Are Porcelain Countertops right for your home?
WHAT ARE PORCELAIN COUNTERTOPS?
Porcelain kitchen countertops are a man-made product made from clay. The clay called ‘China clay’ is mixed with other minerals to create the strength and durability of porcelain.
The combination of these materials is put into a kiln and fired at extremely high temperatures. This creates a dense, durable material resistant to stains, heat, UV rays, scratches, chips, and cracks.
During the manufacturing of porcelain countertops, pigmented glazes are added to create different patterns and colors on the porcelain slab. Porcelain can be either glazed or unglazed. However, glazing increases the durability of the slab by making it shiny and less porous (which means there is a decreased risk of staining).
DRAWBACK OF PORCELAIN COUNTERS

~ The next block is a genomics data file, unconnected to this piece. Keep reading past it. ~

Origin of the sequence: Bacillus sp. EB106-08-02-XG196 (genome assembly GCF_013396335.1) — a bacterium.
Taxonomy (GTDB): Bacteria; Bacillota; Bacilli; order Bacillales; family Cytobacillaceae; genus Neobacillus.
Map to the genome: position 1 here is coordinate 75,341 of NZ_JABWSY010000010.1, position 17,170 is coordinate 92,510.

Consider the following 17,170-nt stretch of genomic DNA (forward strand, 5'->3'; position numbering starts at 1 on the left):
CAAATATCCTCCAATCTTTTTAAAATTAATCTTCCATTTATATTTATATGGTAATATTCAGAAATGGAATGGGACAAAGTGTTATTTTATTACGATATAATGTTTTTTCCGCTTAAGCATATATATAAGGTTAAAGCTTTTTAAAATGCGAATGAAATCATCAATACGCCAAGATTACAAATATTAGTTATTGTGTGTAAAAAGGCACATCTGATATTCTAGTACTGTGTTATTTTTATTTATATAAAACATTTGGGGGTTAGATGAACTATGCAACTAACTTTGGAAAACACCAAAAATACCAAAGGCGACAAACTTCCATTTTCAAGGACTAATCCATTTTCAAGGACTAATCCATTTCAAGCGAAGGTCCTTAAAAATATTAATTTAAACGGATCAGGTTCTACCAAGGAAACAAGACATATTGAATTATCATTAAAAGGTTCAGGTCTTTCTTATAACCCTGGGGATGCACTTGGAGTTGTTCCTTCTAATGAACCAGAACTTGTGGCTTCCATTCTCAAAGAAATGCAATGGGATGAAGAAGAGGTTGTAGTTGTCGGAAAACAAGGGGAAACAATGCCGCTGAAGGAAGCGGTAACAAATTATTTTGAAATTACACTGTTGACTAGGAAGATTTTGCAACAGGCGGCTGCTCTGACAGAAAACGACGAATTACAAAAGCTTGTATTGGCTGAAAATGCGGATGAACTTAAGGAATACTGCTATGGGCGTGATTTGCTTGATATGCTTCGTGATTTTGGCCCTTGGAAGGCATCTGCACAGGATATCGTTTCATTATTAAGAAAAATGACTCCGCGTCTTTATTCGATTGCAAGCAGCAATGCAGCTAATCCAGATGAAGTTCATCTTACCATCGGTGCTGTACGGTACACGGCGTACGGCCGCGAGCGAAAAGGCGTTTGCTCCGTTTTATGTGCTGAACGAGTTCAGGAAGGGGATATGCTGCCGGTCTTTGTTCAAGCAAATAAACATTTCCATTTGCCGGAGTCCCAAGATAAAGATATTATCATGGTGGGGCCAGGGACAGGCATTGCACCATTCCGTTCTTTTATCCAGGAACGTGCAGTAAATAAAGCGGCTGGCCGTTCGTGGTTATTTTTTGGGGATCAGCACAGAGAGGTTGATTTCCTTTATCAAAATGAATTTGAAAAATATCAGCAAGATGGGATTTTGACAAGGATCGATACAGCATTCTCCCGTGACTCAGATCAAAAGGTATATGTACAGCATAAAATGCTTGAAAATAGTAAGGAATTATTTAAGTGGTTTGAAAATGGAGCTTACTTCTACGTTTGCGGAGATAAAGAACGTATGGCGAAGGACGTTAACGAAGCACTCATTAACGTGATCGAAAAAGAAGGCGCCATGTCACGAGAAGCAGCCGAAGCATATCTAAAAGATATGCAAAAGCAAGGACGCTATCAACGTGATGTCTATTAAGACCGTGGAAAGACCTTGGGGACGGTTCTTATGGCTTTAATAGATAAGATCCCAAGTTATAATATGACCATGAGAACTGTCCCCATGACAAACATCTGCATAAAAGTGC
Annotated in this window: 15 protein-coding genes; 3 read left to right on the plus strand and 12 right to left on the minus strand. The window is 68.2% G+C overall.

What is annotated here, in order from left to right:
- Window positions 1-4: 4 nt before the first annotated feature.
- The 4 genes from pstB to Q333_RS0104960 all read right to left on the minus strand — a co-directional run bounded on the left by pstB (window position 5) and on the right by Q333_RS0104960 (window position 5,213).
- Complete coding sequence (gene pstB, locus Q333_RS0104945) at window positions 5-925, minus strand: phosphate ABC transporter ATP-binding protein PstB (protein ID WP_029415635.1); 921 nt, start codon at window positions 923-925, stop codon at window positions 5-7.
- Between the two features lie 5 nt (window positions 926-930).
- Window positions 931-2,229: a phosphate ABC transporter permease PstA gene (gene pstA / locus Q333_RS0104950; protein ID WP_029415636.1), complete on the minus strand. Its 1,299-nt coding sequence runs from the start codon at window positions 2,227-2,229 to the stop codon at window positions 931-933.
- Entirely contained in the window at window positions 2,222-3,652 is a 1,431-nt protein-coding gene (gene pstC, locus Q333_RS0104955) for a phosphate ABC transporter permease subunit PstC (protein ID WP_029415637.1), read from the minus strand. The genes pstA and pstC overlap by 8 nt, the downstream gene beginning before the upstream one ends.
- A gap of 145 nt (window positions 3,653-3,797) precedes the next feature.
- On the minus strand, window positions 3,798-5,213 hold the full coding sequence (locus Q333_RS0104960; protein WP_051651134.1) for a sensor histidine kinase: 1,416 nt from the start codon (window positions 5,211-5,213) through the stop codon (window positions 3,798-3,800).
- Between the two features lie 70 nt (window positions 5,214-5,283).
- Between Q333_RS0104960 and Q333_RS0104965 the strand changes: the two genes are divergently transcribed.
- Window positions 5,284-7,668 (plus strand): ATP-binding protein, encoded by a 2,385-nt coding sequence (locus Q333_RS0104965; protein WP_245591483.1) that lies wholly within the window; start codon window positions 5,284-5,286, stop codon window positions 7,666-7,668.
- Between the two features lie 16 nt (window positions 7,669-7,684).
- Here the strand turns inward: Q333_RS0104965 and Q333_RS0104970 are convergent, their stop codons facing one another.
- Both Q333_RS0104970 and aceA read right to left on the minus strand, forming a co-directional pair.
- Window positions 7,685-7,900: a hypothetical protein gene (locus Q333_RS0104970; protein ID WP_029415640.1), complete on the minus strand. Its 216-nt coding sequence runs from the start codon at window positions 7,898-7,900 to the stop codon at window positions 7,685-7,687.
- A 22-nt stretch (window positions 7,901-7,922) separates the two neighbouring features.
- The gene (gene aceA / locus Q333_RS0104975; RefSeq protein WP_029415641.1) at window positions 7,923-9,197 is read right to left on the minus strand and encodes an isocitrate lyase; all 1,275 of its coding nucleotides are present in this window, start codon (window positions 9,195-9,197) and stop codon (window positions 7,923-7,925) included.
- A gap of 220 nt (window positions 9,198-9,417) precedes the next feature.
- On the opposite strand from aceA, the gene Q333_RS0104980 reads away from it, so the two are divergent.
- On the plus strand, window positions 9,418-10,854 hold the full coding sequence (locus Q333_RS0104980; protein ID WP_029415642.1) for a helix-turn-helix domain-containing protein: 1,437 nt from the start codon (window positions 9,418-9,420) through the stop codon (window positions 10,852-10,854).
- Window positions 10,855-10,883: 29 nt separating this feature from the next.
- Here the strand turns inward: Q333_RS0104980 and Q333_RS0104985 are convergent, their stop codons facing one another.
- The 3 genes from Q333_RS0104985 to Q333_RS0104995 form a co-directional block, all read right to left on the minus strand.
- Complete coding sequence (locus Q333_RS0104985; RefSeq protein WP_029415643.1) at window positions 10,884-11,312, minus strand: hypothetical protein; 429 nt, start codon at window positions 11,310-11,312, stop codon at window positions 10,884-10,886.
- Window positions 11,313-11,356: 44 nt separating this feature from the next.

One downside to glazed porcelain is that the printing is only on the surface. This means that if it chips, you can see a different color on the inside. On the other hand, unglazed porcelain has the same color on both the surface and the interior of the slab.
PORCELAIN COLORS AND PATTERNS
Just like other countertops, porcelain countertops come in assorted colors and designs that look like natural materials, like marble, wood grain, or concrete. But remember that the pattern and color won’t be on the inside of the countertop since it’s applied only to the top surface during glazing.
PORCELAIN COUNTERTOP EDGES
Porcelain countertops are unique because of the printing on the surface. The patterns and colors are only on the top, so you can’t cut a rounded edge. Most people choose a simple square edge to keep the pattern and color.
PORCELAIN COUNTERTOP DURABILITY
Although porcelain slabs are durable, they are also lightweight and thin. The typical thickness for porcelain countertops is ¼ inch (6 mm) or ½ inch (12 mm). Porcelain slabs can also be made in large sizes, which is useful for covering an entire island without seams.
Once installed, however, porcelain is extremely hard and durable. Cracking is only a big issue during the handling, moving, and cutting of exceptionally large slabs.